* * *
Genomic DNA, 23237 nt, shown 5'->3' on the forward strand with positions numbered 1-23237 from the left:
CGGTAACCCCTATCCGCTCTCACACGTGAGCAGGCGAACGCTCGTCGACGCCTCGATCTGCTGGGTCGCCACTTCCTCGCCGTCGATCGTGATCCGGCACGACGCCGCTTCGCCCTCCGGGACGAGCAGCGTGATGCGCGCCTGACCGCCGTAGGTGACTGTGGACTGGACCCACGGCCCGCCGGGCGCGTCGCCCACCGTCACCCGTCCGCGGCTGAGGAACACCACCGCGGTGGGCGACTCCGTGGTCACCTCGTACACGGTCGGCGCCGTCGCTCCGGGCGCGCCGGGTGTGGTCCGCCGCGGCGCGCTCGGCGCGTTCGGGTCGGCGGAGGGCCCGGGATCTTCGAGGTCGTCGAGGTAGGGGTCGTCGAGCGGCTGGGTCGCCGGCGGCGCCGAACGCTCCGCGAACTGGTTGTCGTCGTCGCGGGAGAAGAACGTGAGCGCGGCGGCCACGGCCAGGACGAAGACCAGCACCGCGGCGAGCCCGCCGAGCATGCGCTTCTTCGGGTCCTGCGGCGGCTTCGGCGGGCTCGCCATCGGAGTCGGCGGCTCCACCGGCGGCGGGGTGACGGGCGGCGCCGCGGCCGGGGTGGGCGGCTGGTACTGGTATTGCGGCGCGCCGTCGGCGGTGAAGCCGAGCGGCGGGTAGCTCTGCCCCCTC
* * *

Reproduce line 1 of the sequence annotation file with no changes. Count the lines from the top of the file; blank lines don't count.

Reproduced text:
Genomic DNA, 23237 nt, shown 5'->3' on the forward strand with positions numbered 1-23237 from the left: